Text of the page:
Grace's Guide

British Industrial History

Grace's Guide is the leading source of historical information on industry and manufacturing in Britain. This web publication contains 125,185 pages of information and 195,063 images on early companies, their products and the people who designed and built them.

Warman and Hazlewood

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1887.
1887.
1887.
1889.
1892.
1892. Rival Safety No. 5.

Cycle manufacturers of Coventry.

John Icely Warman started business in the City of Coventry in 1876, in partnership with William Laxon and Francis Aslatt. (Warman at the time was also a wealthy property dealer) by the mid 1870’s they were marketing bicycles and tricycles.

In Nov/Dec 1881 after the partnership was dissolved, the company then simply became Warman and Co selling bicycles & tricycles under the brand name RIVAL & TRIUMPH from premises at Albion Mills, West Orchard, Coventry, until the late 1880’s when he (Warman) was joined in partnership with James Hazlewood.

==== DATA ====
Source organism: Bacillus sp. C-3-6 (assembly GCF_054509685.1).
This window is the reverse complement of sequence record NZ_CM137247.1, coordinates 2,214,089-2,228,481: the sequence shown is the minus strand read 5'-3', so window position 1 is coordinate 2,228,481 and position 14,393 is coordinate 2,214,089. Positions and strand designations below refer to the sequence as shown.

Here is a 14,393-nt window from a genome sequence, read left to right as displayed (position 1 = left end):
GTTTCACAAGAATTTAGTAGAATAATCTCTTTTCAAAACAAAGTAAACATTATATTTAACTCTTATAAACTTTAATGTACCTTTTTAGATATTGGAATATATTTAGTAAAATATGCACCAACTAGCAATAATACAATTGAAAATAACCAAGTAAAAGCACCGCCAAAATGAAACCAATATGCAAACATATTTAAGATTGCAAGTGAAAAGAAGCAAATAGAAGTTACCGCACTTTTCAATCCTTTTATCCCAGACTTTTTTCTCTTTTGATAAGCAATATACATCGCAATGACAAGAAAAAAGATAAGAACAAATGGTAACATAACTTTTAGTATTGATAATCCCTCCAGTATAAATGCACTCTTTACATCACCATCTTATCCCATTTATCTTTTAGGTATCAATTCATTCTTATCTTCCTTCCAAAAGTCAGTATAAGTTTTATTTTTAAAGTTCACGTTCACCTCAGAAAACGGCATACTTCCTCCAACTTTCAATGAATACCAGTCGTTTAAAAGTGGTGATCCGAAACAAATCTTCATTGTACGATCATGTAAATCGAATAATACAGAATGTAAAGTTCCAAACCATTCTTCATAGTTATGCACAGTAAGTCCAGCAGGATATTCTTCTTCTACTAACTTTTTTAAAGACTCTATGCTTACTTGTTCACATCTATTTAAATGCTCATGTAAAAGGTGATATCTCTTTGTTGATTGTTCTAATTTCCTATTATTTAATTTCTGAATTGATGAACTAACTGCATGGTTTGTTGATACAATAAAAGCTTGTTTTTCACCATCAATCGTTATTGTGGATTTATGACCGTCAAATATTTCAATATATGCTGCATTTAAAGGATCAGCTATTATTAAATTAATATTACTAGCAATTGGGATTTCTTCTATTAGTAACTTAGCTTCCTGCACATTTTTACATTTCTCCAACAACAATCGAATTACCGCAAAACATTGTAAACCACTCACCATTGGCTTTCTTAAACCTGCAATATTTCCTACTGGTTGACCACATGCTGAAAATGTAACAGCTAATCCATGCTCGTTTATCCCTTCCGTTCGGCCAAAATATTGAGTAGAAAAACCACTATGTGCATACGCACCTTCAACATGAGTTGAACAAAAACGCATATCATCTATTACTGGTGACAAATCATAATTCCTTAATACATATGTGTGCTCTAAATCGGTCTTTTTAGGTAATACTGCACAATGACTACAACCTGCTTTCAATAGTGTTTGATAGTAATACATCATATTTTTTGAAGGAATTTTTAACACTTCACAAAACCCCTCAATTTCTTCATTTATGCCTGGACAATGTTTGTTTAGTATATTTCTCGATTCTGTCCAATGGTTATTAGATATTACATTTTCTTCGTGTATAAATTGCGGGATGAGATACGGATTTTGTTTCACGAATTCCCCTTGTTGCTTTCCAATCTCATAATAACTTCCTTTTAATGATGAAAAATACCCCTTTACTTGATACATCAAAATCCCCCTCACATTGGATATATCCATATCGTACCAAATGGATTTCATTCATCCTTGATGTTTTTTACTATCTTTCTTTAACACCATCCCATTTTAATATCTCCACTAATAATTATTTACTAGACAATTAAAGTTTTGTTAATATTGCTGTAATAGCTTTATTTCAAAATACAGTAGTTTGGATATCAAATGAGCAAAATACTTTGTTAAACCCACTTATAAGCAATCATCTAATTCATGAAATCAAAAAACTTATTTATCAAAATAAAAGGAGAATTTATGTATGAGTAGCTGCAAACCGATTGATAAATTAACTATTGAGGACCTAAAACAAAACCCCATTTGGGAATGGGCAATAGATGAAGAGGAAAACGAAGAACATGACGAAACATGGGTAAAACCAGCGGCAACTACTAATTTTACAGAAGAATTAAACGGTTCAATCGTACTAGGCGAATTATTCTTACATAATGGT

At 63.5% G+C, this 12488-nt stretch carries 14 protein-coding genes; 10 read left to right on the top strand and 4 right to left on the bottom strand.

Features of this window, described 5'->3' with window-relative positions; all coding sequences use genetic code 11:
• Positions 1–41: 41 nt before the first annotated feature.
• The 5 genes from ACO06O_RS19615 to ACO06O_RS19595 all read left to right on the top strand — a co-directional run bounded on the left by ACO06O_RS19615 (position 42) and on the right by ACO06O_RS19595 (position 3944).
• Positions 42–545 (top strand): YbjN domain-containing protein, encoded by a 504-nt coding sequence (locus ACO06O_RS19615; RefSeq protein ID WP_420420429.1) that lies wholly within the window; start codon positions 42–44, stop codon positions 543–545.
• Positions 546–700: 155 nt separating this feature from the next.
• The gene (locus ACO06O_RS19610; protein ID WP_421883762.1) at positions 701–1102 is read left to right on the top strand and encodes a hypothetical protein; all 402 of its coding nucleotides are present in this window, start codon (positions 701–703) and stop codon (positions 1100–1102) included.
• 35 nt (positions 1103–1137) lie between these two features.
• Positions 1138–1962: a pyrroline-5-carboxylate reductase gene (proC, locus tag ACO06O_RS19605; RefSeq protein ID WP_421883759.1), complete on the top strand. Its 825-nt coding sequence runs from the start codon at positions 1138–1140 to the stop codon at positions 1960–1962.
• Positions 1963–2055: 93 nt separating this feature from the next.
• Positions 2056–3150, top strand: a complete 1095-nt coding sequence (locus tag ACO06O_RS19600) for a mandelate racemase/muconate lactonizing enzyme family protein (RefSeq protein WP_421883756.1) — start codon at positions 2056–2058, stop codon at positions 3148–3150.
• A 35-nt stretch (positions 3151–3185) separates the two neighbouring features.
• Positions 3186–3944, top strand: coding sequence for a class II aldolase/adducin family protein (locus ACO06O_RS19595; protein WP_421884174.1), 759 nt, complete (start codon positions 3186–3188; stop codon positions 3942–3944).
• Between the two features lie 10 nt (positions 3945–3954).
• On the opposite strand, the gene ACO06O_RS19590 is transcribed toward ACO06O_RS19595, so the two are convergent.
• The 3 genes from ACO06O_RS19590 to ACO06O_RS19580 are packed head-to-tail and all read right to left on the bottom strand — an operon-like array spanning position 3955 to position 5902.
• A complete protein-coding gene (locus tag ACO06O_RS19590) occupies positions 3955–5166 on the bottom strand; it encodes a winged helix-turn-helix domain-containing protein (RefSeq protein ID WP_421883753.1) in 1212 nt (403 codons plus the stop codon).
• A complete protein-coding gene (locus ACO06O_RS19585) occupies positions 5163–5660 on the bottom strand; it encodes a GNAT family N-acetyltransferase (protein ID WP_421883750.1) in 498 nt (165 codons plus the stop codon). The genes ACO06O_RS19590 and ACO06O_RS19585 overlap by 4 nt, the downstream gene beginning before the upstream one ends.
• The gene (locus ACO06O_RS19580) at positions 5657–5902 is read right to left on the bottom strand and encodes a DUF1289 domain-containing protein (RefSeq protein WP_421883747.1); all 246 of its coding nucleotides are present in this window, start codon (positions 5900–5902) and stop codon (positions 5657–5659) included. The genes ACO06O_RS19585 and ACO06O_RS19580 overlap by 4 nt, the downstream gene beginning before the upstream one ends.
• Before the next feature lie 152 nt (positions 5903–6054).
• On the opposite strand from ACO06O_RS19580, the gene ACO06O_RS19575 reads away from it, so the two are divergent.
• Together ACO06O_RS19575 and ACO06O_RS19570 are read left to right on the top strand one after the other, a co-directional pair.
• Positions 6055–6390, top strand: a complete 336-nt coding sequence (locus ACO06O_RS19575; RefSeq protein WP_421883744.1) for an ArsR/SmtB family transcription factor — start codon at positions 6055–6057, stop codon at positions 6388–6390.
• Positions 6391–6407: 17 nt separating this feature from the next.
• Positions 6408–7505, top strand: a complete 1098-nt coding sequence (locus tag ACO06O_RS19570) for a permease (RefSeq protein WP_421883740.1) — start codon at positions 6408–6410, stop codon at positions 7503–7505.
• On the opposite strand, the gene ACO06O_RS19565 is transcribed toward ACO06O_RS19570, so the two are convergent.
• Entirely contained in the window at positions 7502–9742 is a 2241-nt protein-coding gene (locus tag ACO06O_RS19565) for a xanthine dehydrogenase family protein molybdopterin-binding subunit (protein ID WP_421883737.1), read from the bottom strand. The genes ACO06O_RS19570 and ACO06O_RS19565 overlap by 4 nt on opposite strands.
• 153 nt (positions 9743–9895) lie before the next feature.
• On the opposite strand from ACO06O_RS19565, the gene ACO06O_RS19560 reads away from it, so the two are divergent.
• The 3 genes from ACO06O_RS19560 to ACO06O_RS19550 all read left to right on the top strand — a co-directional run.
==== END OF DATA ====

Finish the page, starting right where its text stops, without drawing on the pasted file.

The company then became Warman and Hazlewood making and selling bicycles and tricycles with the name of RIVAL and ALBION. (The brand name TRIUMPH was not used after 1888).

From the catalogue for Warman and Hazlewood of 1891 it states: Our new factory, on Leicester Road, will be known as the “ RIVAL” Works and will give employment to 500 hands . . (workers) Confusingly their 1892 catalogue states that the “Rival” works was now situated on Foleshill Road, Coventry. Head office remained at West Orchard.

By 1892 the brand name Albion had also been dropped and another added, that of Coventry Cross.

Warman emigrated to USA 1895, the company then became The Hazlewoods, adding motor cycles to their range in 1905.

1896/7 Directory: Listed under cycles. More details.

N.B: The ‘Ordinary’ bicycle is the correct name in this country for the now well known cycle called a Penny Farthing. [1]


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See Also

  1. Tony Pickering ( A H C Pickering)